Journey to Remember

Posted: Jan 16, 2011 12:01 AM

HARPERS FERRY, W.Va. – Stepping onto the platform of a Victorian-era train station here, you wouldn’t know you are standing over the foundation of Harpers Ferry’s original armory and arsenal buildings.

Built in 1799, the federal armory was championed by President George Washington because of his familiarity with the town as a former investor and first president of the Patowmack Company, which was formed to complete improvements along the Potomac River.

“It is the very arsenal that drew John Brown here for his infamous raid,” says John Addy, mayor of the town of 320 residents along the Potomac and Shenandoah rivers.

“Three-hundred-twenty is also about the number of people who once worked in the arsenal,” he adds.

Between 1801 and the outbreak of the Civil War in 1861, this was a thriving industrial market of more than 3,000 people. The armory was in full production; several industries, including a sawmill, a flour mill, a machine shop, two cotton mills, a tannery and an iron foundry, flourished here.

This also was home to many of Washington’s relatives, Addy says, and his “descendents still live here, in the same home his brother Charles had built when George was president.”

The town’s fortunes changed in 1859 with the arrival of John Brown, wanted for committing murder during the “Bleeding Kansas” slavery battle, and his “Provisional Army” of 16 whites and five blacks.

He planned to seize the arsenal’s guns in order to arm rebelling slaves throughout the South.

The raid ended quickly: After 36 hours, U.S. Marines led by then-Lt. Col Robert E. Lee stormed the building and captured Brown.

He was tried, convicted and executed in less than two months. One handsome young man in the crowd of hundreds who witnessed his hanging was actor John Wilkes Booth.

In April 2011, our country marks the 150th anniversary of the Battle of Fort Sumter, which most historians consider to be the start of the Civil War (although, technically, the first shots were fired at Sumter in January 1861).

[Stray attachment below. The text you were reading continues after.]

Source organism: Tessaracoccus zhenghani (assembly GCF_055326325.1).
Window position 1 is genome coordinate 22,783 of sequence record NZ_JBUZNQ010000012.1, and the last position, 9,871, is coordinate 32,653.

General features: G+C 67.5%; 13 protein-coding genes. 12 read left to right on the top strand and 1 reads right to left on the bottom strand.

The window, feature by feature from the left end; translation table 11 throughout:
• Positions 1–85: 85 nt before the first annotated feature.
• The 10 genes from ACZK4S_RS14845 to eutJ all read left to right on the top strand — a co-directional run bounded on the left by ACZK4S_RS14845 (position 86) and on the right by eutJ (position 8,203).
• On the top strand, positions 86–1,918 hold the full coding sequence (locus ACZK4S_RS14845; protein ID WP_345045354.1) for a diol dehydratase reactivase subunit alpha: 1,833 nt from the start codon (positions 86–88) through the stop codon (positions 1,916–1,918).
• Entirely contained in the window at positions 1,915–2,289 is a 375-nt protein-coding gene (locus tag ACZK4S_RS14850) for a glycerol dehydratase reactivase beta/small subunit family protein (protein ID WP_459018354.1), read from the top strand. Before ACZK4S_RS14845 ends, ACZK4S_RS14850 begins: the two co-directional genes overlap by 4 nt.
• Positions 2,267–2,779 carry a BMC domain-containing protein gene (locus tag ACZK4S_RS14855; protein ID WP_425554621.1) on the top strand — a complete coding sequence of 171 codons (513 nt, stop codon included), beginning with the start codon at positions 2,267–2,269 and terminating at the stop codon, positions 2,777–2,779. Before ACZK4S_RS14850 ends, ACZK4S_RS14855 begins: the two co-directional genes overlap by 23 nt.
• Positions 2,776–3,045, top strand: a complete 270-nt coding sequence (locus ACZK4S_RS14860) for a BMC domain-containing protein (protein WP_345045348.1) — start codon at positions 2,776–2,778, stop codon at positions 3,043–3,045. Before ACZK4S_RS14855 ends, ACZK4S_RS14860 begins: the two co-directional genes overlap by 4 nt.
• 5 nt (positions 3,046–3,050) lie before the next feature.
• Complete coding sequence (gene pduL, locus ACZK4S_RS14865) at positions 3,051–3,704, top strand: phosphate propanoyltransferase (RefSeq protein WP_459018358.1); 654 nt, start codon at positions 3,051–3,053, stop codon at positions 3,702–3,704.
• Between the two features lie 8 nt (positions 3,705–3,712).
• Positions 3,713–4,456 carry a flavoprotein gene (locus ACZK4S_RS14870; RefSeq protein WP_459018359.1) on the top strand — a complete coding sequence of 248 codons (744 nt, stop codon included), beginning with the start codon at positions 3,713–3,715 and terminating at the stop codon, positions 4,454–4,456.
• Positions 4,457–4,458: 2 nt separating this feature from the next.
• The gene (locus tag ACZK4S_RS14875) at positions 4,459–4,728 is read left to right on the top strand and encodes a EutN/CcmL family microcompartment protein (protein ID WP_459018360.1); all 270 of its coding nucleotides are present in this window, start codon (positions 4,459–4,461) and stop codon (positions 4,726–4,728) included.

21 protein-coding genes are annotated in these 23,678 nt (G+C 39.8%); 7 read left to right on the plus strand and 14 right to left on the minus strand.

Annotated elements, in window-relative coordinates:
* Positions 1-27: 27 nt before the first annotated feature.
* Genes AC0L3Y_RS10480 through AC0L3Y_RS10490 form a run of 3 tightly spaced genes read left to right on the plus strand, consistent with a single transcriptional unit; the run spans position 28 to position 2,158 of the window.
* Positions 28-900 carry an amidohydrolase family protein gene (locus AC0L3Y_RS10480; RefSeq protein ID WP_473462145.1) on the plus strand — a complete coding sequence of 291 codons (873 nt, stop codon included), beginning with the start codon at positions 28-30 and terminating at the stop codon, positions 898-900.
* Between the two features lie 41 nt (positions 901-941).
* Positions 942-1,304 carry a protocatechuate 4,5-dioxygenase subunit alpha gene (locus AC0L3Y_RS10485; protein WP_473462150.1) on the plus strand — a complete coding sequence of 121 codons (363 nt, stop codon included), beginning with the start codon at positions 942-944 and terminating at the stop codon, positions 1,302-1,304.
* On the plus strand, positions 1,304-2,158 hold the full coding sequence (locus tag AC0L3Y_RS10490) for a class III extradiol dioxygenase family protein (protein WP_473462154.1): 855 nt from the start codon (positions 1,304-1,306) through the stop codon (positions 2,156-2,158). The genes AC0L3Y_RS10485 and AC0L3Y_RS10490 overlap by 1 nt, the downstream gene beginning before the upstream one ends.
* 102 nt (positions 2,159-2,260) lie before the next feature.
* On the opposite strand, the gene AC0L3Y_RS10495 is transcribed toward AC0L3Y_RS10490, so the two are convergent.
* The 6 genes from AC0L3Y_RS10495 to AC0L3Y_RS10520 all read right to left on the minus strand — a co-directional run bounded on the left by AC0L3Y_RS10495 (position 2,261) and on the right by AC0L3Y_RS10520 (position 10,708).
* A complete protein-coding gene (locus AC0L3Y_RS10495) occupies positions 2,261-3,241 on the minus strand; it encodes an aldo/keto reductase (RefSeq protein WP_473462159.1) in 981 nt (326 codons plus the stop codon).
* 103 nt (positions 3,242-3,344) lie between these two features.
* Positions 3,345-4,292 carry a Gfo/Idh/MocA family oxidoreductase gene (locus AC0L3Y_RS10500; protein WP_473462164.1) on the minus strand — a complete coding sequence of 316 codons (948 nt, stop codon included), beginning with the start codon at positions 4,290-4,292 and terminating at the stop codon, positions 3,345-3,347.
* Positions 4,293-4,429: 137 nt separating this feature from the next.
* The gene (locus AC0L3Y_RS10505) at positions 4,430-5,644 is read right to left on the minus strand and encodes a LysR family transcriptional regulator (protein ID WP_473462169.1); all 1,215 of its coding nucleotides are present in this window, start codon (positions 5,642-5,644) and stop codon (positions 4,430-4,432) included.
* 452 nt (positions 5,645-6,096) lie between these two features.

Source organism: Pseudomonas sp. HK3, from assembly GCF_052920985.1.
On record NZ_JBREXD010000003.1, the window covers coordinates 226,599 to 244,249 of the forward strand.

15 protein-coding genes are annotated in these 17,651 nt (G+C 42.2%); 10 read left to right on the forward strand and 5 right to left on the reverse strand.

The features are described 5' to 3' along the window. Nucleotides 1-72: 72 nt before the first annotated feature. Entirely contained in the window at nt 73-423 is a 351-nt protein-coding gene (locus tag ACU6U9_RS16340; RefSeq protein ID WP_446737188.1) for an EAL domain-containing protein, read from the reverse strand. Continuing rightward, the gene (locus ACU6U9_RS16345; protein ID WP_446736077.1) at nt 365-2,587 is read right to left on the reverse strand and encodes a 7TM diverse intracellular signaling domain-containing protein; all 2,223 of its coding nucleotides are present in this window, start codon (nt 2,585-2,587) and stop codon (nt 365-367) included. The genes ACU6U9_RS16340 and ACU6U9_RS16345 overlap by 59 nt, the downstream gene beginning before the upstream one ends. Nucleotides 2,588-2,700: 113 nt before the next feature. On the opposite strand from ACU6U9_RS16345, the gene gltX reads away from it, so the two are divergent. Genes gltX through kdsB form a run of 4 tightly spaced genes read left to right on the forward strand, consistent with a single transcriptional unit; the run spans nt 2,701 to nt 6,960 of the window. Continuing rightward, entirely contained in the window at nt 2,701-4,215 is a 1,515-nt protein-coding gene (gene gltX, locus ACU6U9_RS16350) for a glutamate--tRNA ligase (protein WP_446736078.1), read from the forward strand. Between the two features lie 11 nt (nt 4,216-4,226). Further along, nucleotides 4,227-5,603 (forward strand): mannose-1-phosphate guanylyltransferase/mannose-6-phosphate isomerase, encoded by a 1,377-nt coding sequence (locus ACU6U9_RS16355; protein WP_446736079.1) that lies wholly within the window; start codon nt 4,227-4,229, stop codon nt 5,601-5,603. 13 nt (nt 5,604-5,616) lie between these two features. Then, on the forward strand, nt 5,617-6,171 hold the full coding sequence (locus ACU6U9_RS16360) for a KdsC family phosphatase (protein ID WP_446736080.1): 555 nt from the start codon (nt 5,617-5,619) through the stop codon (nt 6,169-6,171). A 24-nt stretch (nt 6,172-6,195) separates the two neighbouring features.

One can argue, however, that Brown's raid on Harpers Ferry really was the first shot, says James McPherson, Civil War historian and professor emeritus of history at Princeton University. “It vastly intensified Southern fears of Northern anti-slavery forces, and Brown's martyrdom by hanging increased anti-slavery sentiments in the North,” McPherson says.

When Harpers Ferry marked the sesquicentennial of Brown’s raid in 2009, Mayor Addy says, very little push-back came from residents. “There were some letters to the editors in the papers and, privately, a handful of people questioned the political correctness of the festivities,” he recalls.

“Some people considered Brown a terrorist, but most blacks consider him a freedom fighter.”

In many respects, everyone – blacks, whites; Northerners, Southerners – is uncomfortable with the issues surrounding the Civil War. It was the most contentious time of our history, yet it did happen, we did learn from it, and we did move forward.

The businesses, homes, even the cobbled streets of Harpers Ferry remain remarkably tied to a different era. You almost feel as though you are somewhere very special, whether you arrive here by train, hike through on the Appalachian Trail, or come by car to retrace history.

“What happened here in 1859 caused a panic across the country,” says Caroline Janney, a Purdue University history professor. “While the majority of white northerners denounced Brown’s actions, there was enough mixed reaction (church bells ringing in his honor, newspapers praising him) to cause a stir among white southerners.”

A massive slave rebellion long had been one of the South’s great fears.

“As the 150th anniversary of the war approaches, we should seek to avoid the pitfalls that beset the Civil War’s centennial, which was mired in racism and Cold War politics,” Janney says.

That does not mean we should avoid controversial topics such as slavery.

By engaging in thoughtful, meaningful dialogue about the war’s causes and consequences, one hopes we can better understand contemporary politics and race relations, Janney explains.

Mayor Addy says the town’s mayor during Brown’s raid, Fontaine Beckham, died during the attack. “People expect you, as mayor, to do something,” he says. “Well, he did. Beckham stuck his head out and was shot.

“The townsfolk still expect the mayor to do something even today,” Addy said. “Only now the worst thing I have to do is to pick-up the trash.”